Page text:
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Step by Step Instructions for US Citizenship Application

Step by Step Instructions for US Citizenship Application	Step by Step Instructions for Filing a Citizenship Application

1. The application for U.S. Citizenship is processed with the United States Citizenship and Immigration Services through the filing of the N-400 Application for Naturalization.

2. Part 1 of the form will ask for your basic information concerning your name and your family’s name. Part 2 of the N-400 will ask questions concerning your eligibility; this portion of the form will affirm that you are at least 18 years old and you have maintained lawful permanent residence in the United States.

3. Part 3 of the N-400 will ask for extended information including: Your sate of birth, the date that you became a permanent resident, your U.S. social security number, the country of your birth, the country of your nationality, and the citizenship status of your parents. Furthermore, part 3 will seek information concerning your marital and waiver status.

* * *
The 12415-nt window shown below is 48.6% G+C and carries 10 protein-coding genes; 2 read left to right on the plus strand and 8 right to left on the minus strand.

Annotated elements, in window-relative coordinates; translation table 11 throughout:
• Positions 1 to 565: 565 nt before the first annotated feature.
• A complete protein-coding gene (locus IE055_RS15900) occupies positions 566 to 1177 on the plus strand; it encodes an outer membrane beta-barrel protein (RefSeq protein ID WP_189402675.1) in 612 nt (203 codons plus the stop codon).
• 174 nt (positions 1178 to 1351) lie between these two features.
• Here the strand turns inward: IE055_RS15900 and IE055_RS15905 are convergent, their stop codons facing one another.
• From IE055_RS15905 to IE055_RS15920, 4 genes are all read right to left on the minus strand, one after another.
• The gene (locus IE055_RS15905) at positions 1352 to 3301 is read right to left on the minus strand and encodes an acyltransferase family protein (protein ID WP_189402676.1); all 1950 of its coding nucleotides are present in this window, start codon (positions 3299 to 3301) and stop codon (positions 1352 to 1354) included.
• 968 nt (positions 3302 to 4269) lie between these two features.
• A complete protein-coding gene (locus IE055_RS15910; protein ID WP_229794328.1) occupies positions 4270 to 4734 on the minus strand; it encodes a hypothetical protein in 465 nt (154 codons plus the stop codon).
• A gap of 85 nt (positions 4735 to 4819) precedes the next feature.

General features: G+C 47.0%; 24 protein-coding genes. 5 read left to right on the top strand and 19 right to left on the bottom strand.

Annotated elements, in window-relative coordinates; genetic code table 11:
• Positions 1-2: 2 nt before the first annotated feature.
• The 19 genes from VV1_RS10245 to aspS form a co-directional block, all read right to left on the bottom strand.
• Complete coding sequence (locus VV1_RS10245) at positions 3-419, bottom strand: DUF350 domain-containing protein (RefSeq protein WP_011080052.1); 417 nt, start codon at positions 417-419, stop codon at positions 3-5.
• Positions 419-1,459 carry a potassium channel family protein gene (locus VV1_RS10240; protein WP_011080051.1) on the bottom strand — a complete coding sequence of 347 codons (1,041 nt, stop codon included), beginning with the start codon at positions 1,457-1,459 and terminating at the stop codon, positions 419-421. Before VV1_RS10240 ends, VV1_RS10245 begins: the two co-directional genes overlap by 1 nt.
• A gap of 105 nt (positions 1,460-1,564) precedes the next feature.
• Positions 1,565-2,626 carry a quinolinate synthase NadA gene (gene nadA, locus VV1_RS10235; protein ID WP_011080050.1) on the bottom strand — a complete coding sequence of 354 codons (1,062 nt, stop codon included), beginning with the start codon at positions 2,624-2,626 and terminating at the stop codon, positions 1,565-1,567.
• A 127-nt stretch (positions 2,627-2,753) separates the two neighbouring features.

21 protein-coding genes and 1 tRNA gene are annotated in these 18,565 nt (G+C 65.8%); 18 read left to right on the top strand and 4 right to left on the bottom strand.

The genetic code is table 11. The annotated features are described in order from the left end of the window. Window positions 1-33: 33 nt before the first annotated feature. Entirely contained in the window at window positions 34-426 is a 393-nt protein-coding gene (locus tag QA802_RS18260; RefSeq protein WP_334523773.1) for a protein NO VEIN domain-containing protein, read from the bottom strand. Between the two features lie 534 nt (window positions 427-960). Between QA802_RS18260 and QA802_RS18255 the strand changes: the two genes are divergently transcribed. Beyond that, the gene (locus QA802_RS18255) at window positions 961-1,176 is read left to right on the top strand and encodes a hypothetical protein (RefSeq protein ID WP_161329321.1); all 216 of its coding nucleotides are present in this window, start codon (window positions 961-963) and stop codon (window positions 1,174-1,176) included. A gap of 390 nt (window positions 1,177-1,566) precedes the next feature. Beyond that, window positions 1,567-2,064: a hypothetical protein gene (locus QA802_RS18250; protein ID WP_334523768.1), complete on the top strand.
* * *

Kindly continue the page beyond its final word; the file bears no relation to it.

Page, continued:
4. Once this information has been filed, you will embark on part 4 of the section, which will ask questions concerning your home address and contact information.

5. Part 5 of the N-400 concerns information regarding your physical description. Your gender, height, weight, race, hair and eye color must be satisfied in this portion of the section. The information is required so the government can process a criminal records search to reveal any illegal activities or wrongdoings that are attached to your record.

6. Part 6 of the N-400 will require the applicant to file information concerning their residency and employment history. Addresses and dates are needed for your particular places of residency, schooling, and employment in this section.

7. The next portion of the N-400 will ask questions regarding your travels outside of the United States. The N-400 will inquire the total duration you have spent outside the United States during the past 5 years and a brief description of the dates and countries to which you have traveled.